The rest of Iraq seems to be spiralling into a renewed round of violence and bloodshed despite the American troop formally ending their occupation in December 2011. Around 17,000 American military contractors have remained behind ostensibly to protect the massive American embassy in Baghdad’s Green Zone. The Americans have constructed the biggest embassy in the world in the fenced off high security area of Baghdad. In the first two weeks of February itself, there were two major terror attacks targeting Shia areas. More than 50 people were killed in the two incidents. Thousands more have been killed in the last two years as a result of the escalating sectarian divide. The civil conflict in Syria has had an impact on neighbouring Iraq with which it shares a long and porous border.




Sunni militants, many of them affiliated to the local al Qaeda franchise, have crossed over to Syria to fight against the Syrian government. Forty nine unarmed Syrian soldiers and eight Iraqi soldiers were killed in the Anbar province, near the border with Syria. The Al Nusra fighters, spearheading the fight against the Syrian government, were quick to claim responsibility. The Syrian soldiers had escaped across the border after a battle with the rebels and were being repatriated back to their country, when they were killed in cold blood. There are reports that fighters belonging to Shia militias have also gone over to Syria to protect their compatriots and important places of worship. Many important Shia holy shrines are located in Syria. Though regime change in Syria appears to be only a distant possibility at the present juncture, a Sunni dominated government in Damascus would create more complications in Iraq. The Iraqi prime minister, Nuri al Malki, has warned that regime change in Damascus would spark a full scale war in the region.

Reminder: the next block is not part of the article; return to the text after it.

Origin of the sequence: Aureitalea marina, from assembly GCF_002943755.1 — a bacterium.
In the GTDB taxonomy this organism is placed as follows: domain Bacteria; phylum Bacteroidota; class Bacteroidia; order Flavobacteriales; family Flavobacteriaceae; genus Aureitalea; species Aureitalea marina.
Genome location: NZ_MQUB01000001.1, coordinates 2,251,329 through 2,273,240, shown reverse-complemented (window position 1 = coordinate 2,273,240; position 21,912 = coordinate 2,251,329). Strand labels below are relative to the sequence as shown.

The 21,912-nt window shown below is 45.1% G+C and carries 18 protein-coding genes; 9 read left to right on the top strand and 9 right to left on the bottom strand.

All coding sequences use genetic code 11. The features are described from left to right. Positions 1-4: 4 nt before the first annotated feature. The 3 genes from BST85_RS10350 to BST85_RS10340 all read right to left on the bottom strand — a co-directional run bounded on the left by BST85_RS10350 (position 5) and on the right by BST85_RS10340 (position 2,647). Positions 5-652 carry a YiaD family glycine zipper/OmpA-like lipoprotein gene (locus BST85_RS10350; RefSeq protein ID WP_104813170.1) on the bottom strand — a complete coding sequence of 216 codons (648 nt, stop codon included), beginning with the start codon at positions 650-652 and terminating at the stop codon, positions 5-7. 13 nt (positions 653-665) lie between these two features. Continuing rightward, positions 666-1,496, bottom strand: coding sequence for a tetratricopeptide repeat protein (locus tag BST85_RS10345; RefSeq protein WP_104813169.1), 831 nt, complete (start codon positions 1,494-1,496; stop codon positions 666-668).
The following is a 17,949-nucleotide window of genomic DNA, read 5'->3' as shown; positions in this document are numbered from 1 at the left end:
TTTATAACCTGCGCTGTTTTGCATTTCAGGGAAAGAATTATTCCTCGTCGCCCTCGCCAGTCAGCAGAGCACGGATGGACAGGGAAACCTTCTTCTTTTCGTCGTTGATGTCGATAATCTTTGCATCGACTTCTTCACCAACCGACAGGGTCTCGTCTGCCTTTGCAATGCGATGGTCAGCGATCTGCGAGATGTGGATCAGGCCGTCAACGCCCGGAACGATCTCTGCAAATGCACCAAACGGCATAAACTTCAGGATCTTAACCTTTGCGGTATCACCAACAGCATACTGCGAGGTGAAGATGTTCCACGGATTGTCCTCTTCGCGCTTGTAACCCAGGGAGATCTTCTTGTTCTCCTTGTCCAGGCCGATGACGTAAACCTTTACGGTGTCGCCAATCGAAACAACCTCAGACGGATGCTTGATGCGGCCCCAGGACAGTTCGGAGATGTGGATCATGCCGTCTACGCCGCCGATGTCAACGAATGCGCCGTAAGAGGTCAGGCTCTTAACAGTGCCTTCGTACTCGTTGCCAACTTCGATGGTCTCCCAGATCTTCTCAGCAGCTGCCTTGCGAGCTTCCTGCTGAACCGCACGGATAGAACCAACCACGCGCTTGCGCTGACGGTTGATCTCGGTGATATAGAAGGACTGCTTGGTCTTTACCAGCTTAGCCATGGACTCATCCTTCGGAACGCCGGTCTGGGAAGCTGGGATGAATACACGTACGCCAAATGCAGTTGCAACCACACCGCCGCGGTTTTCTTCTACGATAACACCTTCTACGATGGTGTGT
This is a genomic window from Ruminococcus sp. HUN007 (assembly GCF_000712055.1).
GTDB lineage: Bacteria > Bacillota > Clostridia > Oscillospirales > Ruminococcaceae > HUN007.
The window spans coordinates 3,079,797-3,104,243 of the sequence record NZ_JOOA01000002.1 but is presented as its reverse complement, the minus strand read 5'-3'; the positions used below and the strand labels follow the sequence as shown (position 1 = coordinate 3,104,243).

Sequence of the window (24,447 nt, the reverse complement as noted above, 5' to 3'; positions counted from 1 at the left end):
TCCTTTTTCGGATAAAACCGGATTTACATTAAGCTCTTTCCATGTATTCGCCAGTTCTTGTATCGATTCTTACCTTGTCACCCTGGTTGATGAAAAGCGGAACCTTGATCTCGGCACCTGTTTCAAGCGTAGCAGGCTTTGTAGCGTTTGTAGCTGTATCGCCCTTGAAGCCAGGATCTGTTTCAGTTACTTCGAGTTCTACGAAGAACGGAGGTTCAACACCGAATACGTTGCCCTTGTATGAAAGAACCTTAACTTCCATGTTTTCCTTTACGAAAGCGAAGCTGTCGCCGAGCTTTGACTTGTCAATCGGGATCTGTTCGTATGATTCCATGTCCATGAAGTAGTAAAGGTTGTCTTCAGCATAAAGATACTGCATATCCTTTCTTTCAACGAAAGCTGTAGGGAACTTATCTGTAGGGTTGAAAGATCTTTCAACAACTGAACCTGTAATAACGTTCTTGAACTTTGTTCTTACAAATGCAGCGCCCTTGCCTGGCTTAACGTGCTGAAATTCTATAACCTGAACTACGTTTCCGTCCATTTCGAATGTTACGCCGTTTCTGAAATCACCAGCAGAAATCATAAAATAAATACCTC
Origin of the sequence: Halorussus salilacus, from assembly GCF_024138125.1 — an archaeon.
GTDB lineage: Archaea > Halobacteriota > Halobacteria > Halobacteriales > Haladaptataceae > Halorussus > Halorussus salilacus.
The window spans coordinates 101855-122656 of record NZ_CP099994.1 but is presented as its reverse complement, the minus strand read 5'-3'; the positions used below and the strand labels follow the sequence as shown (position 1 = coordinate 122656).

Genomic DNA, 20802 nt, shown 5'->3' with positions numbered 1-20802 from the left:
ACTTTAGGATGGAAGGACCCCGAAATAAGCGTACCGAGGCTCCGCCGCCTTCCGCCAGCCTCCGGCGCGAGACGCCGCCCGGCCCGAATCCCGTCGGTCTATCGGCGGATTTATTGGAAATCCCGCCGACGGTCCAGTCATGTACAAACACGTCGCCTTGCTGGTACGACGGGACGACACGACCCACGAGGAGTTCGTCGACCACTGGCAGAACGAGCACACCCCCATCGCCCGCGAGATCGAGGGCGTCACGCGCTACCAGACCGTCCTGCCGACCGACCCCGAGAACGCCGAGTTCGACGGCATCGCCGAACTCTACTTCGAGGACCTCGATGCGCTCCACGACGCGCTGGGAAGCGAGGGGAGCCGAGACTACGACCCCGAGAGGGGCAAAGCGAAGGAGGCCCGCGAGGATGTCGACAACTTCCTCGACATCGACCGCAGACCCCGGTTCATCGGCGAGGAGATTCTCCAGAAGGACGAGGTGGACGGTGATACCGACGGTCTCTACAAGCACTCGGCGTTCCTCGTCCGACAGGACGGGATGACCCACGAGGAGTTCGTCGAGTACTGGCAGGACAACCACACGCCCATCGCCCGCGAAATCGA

The international community has the responsibility to ensure that those responsible for the deaths of countless Iraqis and the destruction of an entire society be held accountable. The UN secretary general at the time, Kofi Annan, had stated that the US led invasion of Iraq was an “illegal act” that contravened the UN charter. International legal luminaries, including those from the US, are unanimous in their view that the Iraq was a “war of aggression.” Richard Falk, Professor Emiritus of International Law at Princeton University, has written that the Iraq war was an “unprovoked use of armed force against a sovereign state in a situation other than self-defence.” Falk went on to remind the international community that the Nuremberg and Tokyo war crimes tribunals, convened after World War II, had declared such an aggressive warfare to be “a crime against peace.” German and Japanese leaders were duly punished by the war crimes courts as “war criminals.”


George W Bush and Tony Blair, along with others in their administration, should have been facing a war crimes tribunal for their role as architects of the so called pre-emptive war on Iraq. Instead, all of them have hit the lecture circuit big time minting millions of dollars. On the other hand, Saddam Hussein and his associates were sent to the gallows after a show of trial. His close associate and former foreign minister, Tariq Aziz, also facing a death sentence, has been languishing in jail for the last ten years.